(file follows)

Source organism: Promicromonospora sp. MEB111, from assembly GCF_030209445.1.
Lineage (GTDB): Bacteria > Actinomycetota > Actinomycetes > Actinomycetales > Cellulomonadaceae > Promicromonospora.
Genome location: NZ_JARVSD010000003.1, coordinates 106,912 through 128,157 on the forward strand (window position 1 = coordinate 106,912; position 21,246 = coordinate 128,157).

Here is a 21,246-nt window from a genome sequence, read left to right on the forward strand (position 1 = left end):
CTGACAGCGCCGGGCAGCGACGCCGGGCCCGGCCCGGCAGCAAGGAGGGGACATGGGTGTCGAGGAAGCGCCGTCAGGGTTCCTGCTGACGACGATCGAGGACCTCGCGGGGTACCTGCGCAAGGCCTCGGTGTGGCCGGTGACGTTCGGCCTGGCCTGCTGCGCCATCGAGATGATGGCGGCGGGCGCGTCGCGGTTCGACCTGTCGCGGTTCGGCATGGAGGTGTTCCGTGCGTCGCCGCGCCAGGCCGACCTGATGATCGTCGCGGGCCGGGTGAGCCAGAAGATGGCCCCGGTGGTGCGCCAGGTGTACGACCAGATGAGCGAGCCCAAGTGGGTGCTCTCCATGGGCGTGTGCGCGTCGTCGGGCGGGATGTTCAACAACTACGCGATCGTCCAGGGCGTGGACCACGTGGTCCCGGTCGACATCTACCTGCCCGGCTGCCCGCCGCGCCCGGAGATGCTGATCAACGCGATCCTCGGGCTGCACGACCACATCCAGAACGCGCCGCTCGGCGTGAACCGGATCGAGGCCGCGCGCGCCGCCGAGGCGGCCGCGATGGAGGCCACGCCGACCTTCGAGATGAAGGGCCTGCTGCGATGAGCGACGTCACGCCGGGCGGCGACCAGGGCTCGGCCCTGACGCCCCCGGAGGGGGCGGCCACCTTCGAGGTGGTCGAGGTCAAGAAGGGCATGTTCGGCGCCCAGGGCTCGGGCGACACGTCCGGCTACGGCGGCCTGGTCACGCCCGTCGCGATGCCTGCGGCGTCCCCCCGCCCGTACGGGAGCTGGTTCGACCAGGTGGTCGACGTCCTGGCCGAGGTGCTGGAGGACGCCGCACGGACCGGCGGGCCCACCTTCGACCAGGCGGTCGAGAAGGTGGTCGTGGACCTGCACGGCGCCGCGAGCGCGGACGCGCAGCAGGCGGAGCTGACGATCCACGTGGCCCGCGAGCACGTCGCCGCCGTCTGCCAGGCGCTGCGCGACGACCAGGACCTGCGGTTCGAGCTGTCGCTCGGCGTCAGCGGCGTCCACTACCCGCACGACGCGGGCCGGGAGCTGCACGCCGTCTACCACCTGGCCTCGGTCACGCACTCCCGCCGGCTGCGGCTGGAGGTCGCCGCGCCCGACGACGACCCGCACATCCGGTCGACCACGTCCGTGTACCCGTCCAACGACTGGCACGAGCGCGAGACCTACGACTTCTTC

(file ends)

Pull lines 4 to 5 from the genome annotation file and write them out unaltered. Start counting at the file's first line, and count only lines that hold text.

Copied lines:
Here is a 21,246-nt window from a genome sequence, read left to right on the forward strand (position 1 = left end):
CTGACAGCGCCGGGCAGCGACGCCGGGCCCGGCCCGGCAGCAAGGAGGGGACATGGGTGTCGAGGAAGCGCCGTCAGGGTTCCTGCTGACGACGATCGAGGACCTCGCGGGGTACCTGCGCAAGGCCTCGGTGTGGCCGGTGACGTTCGGCCTGGCCTGCTGCGCCATCGAGATGATGGCGGCGGGCGCGTCGCGGTTCGACCTGTCGCGGTTCGGCATGGAGGTGTTCCGTGCGTCGCCGCGCCAGGCCGACCTGATGATCGTCGCGGGCCGGGTGAGCCAGAAGATGGCCCCGGTGGTGCGCCAGGTGTACGACCAGATGAGCGAGCCCAAGTGGGTGCTCTCCATGGGCGTGTGCGCGTCGTCGGGCGGGATGTTCAACAACTACGCGATCGTCCAGGGCGTGGACCACGTGGTCCCGGTCGACATCTACCTGCCCGGCTGCCCGCCGCGCCCGGAGATGCTGATCAACGCGATCCTCGGGCTGCACGACCACATCCAGAACGCGCCGCTCGGCGTGAACCGGATCGAGGCCGCGCGCGCCGCCGAGGCGGCCGCGATGGAGGCCACGCCGACCTTCGAGATGAAGGGCCTGCTGCGATGAGCGACGTCACGCCGGGCGGCGACCAGGGCTCGGCCCTGACGCCCCCGGAGGGGGCGGCCACCTTCGAGGTGGTCGAGGTCAAGAAGGGCATGTTCGGCGCCCAGGGCTCGGGCGACACGTCCGGCTACGGCGGCCTGGTCACGCCCGTCGCGATGCCTGCGGCGTCCCCCCGCCCGTACGGGAGCTGGTTCGACCAGGTGGTCGACGTCCTGGCCGAGGTGCTGGAGGACGCCGCACGGACCGGCGGGCCCACCTTCGACCAGGCGGTCGAGAAGGTGGTCGTGGACCTGCACGGCGCCGCGAGCGCGGACGCGCAGCAGGCGGAGCTGACGATCCACGTGGCCCGCGAGCACGTCGCCGCCGTCTGCCAGGCGCTGCGCGACGACCAGGACCTGCGGTTCGAGCTGTCGCTCGGCGTCAGCGGCGTCCACTACCCGCACGACGCGGGCCGGGAGCTGCACGCCGTCTACCACCTGGCCTCGGTCACGCACTCCCGCCGGCTGCGGCTGGAGGTCGCCGCGCCCGACGACGACCCGCACATCCGGTCGACCACGTCCGTGTACCCGTCCAACGACTGGCACGAGCGCGAGACCTACGACTTCTTC